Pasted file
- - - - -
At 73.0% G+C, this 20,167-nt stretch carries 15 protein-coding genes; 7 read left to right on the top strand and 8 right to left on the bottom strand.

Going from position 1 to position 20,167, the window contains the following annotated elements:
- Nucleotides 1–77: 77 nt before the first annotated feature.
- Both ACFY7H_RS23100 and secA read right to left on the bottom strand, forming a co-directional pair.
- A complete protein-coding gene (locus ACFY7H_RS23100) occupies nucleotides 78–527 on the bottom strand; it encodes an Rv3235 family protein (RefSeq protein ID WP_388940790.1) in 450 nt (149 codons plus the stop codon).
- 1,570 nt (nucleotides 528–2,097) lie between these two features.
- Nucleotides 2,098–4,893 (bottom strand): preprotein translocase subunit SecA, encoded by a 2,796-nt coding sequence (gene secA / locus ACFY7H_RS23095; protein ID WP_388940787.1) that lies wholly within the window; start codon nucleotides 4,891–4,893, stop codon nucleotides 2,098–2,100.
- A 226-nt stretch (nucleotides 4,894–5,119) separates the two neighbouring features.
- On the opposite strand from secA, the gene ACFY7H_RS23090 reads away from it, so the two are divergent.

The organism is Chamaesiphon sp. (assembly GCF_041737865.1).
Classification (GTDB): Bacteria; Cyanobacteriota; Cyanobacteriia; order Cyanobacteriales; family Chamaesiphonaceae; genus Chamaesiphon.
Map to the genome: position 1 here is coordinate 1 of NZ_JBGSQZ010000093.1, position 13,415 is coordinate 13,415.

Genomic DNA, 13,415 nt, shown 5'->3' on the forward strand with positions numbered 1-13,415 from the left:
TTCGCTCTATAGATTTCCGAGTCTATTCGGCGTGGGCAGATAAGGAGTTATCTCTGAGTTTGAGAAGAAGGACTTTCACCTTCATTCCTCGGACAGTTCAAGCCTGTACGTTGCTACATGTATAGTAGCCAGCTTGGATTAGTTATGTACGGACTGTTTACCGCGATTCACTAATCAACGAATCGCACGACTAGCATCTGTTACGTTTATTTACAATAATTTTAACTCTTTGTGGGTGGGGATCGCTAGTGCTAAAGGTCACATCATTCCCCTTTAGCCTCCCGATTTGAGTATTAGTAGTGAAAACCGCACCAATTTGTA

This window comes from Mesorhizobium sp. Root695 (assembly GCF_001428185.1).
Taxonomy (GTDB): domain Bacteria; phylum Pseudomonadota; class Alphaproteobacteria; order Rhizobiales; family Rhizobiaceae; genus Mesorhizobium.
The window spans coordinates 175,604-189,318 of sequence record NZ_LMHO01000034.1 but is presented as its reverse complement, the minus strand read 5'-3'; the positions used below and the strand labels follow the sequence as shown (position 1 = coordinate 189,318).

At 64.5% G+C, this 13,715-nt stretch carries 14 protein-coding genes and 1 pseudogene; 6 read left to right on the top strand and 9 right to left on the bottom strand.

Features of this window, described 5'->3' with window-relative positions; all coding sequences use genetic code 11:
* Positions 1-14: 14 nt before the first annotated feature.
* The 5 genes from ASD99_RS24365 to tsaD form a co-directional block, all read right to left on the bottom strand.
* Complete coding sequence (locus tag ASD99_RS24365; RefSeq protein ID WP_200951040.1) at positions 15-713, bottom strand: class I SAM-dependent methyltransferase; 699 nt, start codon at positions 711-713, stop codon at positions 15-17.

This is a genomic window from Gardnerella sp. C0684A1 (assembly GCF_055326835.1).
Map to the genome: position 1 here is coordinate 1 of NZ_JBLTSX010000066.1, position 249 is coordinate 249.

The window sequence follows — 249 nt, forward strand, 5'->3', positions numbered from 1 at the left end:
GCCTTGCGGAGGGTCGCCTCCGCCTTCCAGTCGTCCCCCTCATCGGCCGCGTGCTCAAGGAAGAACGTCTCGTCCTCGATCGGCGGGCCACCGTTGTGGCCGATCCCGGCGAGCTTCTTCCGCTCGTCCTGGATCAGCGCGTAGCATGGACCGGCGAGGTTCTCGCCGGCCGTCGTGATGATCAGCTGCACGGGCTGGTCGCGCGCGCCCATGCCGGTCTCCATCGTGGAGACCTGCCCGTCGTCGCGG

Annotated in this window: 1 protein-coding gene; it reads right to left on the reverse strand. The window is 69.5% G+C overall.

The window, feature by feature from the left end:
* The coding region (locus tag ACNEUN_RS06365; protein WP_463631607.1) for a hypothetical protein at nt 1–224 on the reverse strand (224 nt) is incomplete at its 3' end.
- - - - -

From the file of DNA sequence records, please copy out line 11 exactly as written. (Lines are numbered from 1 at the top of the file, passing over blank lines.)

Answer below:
Classification (GTDB): Bacteria; Cyanobacteriota; Cyanobacteriia; order Cyanobacteriales; family Chamaesiphonaceae; genus Chamaesiphon.